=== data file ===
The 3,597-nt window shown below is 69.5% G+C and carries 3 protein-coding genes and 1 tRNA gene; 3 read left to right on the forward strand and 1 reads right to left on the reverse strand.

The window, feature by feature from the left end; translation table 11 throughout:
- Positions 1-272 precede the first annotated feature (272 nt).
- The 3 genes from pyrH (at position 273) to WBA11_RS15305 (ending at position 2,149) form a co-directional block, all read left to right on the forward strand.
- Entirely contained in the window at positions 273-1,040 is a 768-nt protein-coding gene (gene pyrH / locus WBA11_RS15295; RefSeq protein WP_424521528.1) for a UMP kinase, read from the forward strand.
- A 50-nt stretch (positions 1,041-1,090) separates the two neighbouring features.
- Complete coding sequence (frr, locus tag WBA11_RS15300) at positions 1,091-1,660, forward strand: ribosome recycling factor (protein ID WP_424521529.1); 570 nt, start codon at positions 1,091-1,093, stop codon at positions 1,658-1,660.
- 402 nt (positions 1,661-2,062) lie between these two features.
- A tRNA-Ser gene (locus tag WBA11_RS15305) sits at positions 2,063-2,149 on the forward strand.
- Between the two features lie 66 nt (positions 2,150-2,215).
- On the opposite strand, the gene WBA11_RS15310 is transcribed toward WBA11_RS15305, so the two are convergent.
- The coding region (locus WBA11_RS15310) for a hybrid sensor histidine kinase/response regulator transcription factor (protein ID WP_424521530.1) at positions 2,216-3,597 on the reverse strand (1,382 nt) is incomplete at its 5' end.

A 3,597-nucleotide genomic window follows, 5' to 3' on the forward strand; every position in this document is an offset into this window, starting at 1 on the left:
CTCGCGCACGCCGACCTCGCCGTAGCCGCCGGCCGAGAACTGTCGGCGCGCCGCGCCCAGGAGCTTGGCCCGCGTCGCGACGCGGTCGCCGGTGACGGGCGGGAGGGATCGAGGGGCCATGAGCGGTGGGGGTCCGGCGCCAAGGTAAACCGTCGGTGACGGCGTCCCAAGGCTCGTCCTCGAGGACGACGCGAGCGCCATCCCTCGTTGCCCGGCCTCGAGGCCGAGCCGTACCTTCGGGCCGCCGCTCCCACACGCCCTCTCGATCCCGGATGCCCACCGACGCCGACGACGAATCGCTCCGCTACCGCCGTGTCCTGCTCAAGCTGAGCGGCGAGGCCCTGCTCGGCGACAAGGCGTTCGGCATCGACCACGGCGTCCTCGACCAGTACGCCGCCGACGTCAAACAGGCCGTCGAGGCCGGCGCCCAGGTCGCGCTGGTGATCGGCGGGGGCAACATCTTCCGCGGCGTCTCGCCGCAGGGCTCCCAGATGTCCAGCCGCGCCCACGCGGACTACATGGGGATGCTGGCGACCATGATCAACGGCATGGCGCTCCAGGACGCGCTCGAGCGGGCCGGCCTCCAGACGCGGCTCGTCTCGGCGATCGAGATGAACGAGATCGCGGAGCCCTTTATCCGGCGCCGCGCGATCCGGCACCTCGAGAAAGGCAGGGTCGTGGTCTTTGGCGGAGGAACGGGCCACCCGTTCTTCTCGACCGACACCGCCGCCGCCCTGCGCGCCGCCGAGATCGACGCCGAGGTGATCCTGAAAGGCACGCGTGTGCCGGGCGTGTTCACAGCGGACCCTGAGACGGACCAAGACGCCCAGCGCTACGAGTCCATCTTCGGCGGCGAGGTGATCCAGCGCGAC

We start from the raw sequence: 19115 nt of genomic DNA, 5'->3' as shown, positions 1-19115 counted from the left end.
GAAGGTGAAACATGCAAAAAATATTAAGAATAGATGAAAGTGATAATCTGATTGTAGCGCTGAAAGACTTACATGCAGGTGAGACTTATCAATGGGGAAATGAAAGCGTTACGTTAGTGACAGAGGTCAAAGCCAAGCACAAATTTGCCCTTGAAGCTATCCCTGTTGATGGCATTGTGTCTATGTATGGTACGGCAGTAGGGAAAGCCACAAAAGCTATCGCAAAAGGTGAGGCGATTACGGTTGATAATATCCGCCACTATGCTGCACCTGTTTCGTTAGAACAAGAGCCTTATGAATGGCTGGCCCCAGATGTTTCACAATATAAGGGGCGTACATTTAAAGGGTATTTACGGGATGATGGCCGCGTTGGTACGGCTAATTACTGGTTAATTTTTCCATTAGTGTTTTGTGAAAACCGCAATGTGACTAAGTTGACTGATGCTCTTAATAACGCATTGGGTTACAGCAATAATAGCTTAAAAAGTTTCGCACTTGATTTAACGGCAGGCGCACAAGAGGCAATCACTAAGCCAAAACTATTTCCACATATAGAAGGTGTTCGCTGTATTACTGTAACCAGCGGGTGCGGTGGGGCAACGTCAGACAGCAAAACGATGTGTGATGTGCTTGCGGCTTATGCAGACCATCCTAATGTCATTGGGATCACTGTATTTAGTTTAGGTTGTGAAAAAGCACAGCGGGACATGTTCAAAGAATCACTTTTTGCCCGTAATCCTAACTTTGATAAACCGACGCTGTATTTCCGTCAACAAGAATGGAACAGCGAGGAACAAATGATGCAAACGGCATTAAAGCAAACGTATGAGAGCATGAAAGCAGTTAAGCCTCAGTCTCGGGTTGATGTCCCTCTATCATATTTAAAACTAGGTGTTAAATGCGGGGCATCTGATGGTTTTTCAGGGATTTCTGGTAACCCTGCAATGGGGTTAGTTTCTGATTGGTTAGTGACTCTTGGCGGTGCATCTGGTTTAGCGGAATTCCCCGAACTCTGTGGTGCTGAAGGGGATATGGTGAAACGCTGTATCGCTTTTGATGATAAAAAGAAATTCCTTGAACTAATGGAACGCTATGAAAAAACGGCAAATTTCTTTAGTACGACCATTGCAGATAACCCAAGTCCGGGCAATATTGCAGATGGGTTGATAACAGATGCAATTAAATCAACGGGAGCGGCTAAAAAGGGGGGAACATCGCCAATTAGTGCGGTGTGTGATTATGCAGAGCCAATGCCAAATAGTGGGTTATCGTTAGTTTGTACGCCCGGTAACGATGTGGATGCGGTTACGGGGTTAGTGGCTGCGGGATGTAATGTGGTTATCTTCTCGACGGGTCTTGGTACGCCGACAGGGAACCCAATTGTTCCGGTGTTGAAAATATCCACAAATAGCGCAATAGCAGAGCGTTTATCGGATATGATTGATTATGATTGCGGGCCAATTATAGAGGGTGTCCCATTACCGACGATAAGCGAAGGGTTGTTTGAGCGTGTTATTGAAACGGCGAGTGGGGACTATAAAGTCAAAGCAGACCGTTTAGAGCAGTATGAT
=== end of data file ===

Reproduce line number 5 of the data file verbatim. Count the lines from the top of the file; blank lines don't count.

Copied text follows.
- Entirely contained in the window at positions 273-1,040 is a 768-nt protein-coding gene (gene pyrH / locus WBA11_RS15295; RefSeq protein WP_424521528.1) for a UMP kinase, read from the forward strand.